reviews · Social Action · Textile Stories

Grayson Perry – In the best possible taste

We’ve been looking at Grayson Perry’s latest exhibition, In the best possible taste. A series of tapestries telling the rise and fall of Timmy, an invented character from Sunderland.

Channel 4 have the documentary and some great articles about the tapestries here:

http://www.channel4.com/programmes/in-the-best-possible-taste-grayson-perry

The story tells a tale of little Timmy being born to adoring worshippers (cage fighters), his upbringing in Sunderland and determination to escape the lower class system by dating a middle class girl.

Life improves financially for Timmy and the tapestries progress to show later life with a child and his own successful business.

The last two tapestries shows Timmy as a upper class man with a mansion and the final scene, a car crash ending his life with a new younger model blonde wife.

It’s probably the first time I’ve not just looked at a piece of art and saw a picture, but looked at the process. It was the process that took my focus through the Christmas holidays and that’s what really interested me.

Grayson took his idea of six scenes (typing tapestries every time is too long a word) from a similar idea, A Rakes Progress by William Hogarth. These eight scenes painted in 1733 tell the story of Tom Rakewell. The paintings show eight scenes in Toms life:

The Heir – Tom inheriting a fortune and getting a new suit.

The Levee – The spending continues, of course one must keep up appearances.

The Orgy – I think there’s a bible story that goes this way. One thing I’m beginning to notice is the small things in paintings. In this painting we see one woman distracting Tom while another relieves him of his watch.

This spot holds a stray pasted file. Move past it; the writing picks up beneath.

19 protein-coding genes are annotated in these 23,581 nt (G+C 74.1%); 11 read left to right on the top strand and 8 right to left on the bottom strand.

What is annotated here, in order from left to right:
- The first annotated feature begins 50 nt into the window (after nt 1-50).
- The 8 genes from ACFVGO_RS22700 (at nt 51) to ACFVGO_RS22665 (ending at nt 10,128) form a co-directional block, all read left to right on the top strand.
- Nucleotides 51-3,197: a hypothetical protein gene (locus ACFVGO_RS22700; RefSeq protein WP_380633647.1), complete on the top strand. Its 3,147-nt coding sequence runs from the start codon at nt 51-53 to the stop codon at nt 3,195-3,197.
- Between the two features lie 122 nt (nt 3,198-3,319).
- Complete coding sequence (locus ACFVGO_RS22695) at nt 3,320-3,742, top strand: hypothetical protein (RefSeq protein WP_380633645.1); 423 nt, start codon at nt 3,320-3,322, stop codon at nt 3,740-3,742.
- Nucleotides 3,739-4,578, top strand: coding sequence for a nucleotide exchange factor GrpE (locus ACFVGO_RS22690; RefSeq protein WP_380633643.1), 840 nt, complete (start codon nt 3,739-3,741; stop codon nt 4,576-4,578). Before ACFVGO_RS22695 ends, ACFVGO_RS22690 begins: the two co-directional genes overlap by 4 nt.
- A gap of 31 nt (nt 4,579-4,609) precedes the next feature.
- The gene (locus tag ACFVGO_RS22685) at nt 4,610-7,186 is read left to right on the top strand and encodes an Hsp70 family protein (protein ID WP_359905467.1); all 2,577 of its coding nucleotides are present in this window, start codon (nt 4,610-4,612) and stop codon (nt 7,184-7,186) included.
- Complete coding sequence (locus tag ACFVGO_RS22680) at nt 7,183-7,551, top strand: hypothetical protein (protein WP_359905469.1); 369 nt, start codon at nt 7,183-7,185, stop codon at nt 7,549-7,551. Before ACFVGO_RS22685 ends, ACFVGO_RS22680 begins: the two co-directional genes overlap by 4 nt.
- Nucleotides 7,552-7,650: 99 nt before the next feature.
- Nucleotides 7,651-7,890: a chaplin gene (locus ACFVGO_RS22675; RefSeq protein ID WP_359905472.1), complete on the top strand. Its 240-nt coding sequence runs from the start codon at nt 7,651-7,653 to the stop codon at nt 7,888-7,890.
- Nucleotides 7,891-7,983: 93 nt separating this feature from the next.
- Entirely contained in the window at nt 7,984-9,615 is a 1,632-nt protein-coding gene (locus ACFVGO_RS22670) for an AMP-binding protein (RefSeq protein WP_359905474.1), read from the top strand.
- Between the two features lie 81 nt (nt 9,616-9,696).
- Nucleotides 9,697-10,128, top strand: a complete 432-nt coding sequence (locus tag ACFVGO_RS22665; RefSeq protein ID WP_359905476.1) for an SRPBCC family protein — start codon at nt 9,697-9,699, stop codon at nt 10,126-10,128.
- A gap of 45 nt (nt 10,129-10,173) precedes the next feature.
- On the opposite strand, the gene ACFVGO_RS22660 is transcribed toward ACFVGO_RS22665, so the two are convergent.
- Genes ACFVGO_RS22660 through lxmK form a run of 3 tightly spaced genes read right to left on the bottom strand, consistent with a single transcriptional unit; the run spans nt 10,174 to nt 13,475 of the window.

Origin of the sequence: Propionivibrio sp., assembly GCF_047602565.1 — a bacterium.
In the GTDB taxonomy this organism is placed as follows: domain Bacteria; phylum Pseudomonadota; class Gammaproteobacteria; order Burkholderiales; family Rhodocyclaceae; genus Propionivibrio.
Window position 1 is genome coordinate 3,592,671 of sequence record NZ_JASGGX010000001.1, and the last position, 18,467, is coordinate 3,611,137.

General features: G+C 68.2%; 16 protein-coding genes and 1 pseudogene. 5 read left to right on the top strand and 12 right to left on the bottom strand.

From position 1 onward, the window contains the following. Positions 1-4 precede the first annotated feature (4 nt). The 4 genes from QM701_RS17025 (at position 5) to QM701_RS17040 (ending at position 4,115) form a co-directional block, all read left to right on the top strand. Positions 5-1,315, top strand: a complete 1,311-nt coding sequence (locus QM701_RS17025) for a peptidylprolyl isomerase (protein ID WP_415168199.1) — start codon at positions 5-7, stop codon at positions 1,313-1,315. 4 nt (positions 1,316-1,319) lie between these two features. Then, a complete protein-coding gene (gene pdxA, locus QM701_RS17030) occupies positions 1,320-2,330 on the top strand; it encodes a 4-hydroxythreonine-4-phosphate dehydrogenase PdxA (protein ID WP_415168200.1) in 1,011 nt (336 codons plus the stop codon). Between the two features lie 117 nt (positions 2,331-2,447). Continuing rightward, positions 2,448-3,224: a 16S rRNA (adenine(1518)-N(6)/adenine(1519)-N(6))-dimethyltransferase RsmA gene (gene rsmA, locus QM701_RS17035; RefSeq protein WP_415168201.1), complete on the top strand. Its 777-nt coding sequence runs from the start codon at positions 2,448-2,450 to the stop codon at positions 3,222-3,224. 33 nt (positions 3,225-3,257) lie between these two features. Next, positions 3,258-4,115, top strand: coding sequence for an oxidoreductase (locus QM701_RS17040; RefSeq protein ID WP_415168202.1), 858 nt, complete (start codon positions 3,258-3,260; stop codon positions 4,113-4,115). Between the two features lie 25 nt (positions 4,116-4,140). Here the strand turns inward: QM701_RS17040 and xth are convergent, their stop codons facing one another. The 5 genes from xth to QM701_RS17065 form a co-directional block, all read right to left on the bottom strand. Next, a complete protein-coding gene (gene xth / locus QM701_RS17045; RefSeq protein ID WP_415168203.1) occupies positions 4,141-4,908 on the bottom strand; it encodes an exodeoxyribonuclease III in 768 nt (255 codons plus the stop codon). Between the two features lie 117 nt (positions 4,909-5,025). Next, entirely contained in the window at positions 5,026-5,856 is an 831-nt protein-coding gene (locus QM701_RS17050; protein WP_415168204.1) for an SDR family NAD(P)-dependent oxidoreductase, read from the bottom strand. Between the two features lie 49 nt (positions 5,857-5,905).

The Arrest – While travelling Tom is stopped by debt collectors, thankfully his love Sarah Young is around to pay the debt and he escapes prison. The bailiffs have leeks in their caps because it’s St David’s day.

The Marriage – Nope, not to his love but to a rich old lady.

The Gaming House – We’ve been here before.

The Prison – Fleet prison, the debtors prison, second wealth squandered (I don’t think they had gamblers anonymous back then!)

The madhouse – Bedlam (Bethlem hospital) This picture includes a naked man in the background who thinks he is the king.

I haven’t shown the images, because I hope I’m just tempting you to look more into this yourself. This link is for the home of the paintings and tells you more about them.

http://www.soane.org/collections_legacy/the_soane_hogarths/rakes_progress/

Although the idea for Graysons scenes came from Hogarth each scene has another image that inspired him.

The adoration of the cage fighters is inspired by The Adoration of the shepherds by Mategna.

http://www.metmuseum.org/collection/the-collection-online/search/436966

The agony in the car park – The Isenheim Altarpiece

http://www.musee-unterlinden.com/isenheim-altarpiece.html

The expulsion from No 8 Eden close – Masaccio’s Expulsion of Adam and Eve from Eden

http://www.italianrenaissance.org/masaccios-expulsion-of-adam-and-eve-from-eden/

The annunciation of the Virgin deal – The annunciation by Robert Campin

http://www.metmuseum.org/toah/works-of-art/56.70

The upper classes at bay – Mr & Mrs Andrews (Thomas Gainsborough)

http://www.joshuakennon.com/mr-and-mrs-andrews-thomas-gainsborough/

#Lamentation – Rogier Van der Waydens lamentation.

http://www.telegraph.co.uk/travel/destinations/europe/netherlands/10924825/The-Mauritshuiss-10-best-paintings.html

I know what you’re thinking… how can I write an article about an artist but fill it with paintings from other artists. I want to try and get you to look further than you might normally do.

For me, this was an opportunity to see more than just a bunch of tapestries. Too often I see the image but not the story behind. Once I started delving into Grayson’s inspiration I saw more than the modern day tale, I saw, through A Rake’s progress, history repeating itself.

So! What do you think?

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